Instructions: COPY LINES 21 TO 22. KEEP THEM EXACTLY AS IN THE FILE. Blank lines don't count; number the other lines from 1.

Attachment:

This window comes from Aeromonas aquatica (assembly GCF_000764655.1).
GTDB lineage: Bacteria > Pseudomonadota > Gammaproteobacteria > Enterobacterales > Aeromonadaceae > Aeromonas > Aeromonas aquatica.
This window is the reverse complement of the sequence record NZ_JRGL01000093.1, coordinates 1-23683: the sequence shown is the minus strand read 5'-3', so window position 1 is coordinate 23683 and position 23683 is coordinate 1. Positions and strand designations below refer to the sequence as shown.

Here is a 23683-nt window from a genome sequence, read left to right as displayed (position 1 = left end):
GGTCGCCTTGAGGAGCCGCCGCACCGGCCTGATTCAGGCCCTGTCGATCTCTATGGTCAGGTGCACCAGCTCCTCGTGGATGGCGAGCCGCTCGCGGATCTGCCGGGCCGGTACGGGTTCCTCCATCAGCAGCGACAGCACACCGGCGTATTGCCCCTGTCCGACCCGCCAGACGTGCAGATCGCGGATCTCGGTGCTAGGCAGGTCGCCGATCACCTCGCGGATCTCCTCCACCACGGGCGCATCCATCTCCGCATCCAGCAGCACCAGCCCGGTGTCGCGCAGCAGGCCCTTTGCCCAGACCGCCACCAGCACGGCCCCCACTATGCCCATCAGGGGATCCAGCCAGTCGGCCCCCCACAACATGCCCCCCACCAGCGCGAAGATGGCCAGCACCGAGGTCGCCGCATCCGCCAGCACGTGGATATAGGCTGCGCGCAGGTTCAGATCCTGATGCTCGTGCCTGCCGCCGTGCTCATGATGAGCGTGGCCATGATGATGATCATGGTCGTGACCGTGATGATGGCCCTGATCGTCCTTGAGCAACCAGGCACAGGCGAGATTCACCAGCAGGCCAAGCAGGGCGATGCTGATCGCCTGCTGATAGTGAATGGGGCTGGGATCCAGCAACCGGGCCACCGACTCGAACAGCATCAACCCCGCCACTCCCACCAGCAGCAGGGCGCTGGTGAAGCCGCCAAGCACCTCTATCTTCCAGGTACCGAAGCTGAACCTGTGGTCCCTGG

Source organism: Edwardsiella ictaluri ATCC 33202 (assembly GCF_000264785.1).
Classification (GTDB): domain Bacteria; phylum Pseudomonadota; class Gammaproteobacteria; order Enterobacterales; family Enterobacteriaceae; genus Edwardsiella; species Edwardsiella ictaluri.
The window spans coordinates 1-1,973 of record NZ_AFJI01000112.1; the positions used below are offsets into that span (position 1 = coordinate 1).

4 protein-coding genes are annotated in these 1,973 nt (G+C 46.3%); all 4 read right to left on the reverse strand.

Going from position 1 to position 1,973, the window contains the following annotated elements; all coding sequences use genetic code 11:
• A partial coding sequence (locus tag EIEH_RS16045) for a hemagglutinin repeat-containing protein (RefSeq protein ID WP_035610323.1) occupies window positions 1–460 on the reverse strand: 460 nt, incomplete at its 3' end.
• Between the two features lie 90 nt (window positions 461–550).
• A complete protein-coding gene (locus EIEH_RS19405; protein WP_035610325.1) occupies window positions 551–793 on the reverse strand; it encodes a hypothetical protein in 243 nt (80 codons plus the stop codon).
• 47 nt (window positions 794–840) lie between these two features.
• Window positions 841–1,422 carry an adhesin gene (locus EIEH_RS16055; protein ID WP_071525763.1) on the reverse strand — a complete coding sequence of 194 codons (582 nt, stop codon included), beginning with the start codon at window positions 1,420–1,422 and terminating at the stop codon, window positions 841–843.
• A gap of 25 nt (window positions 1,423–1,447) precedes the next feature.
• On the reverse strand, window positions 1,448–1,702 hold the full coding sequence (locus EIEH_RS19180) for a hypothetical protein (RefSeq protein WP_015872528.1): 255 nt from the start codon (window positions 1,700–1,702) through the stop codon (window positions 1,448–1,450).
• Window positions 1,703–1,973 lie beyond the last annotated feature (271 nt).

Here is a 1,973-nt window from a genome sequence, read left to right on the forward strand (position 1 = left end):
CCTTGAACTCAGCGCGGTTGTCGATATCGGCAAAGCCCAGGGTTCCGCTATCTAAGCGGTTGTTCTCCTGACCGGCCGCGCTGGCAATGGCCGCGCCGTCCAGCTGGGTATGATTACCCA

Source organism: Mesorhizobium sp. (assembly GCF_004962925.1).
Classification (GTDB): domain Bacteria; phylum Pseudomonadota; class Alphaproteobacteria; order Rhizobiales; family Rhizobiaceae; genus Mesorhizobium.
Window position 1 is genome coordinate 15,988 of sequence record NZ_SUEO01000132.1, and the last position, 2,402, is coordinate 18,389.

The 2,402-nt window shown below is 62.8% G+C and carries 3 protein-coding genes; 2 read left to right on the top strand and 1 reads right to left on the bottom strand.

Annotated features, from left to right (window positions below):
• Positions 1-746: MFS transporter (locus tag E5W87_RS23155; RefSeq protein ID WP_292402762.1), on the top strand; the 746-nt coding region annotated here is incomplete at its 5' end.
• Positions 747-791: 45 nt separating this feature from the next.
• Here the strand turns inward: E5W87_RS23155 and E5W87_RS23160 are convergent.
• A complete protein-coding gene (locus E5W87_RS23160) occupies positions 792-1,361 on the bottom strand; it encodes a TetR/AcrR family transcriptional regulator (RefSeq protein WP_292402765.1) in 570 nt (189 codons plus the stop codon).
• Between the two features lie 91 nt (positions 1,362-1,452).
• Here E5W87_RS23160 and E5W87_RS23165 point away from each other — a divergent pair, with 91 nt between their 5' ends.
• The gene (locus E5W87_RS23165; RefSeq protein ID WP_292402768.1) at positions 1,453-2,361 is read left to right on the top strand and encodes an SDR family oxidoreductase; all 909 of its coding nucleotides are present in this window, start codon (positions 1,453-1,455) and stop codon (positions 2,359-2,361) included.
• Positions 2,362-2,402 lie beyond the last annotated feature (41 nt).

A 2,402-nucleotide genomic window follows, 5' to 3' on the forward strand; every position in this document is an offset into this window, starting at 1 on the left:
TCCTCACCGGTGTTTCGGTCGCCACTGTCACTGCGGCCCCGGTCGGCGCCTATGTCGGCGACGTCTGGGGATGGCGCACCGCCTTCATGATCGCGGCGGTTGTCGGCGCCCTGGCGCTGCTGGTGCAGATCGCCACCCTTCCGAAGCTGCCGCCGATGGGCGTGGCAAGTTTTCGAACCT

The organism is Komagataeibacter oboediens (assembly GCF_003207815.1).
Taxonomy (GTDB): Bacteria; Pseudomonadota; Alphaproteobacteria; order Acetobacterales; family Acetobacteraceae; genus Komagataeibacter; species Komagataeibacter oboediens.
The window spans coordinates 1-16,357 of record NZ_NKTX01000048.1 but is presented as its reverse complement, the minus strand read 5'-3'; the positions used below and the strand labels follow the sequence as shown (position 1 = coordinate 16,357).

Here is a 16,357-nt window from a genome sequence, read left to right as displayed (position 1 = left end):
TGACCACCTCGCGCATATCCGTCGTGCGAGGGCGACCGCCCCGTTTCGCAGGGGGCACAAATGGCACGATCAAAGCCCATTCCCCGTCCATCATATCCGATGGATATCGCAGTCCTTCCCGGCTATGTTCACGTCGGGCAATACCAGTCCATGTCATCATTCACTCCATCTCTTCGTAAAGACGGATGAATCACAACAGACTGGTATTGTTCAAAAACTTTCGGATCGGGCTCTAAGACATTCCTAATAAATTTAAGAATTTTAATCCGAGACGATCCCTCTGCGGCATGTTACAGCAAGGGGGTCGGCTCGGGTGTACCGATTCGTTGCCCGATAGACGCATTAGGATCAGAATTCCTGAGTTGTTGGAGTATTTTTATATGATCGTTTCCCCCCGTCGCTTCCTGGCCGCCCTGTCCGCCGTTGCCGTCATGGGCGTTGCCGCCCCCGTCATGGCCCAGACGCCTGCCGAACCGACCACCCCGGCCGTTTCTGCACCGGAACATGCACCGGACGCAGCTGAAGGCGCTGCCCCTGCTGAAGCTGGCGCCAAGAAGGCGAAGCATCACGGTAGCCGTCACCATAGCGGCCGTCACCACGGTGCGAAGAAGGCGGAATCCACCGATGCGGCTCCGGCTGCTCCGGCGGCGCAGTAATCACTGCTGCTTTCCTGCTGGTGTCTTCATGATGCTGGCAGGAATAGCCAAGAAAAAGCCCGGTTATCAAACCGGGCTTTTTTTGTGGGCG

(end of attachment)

Source organism: Mesorhizobium sp. (assembly GCF_004962925.1).
Classification (GTDB): domain Bacteria; phylum Pseudomonadota; class Alphaproteobacteria; order Rhizobiales; family Rhizobiaceae; genus Mesorhizobium.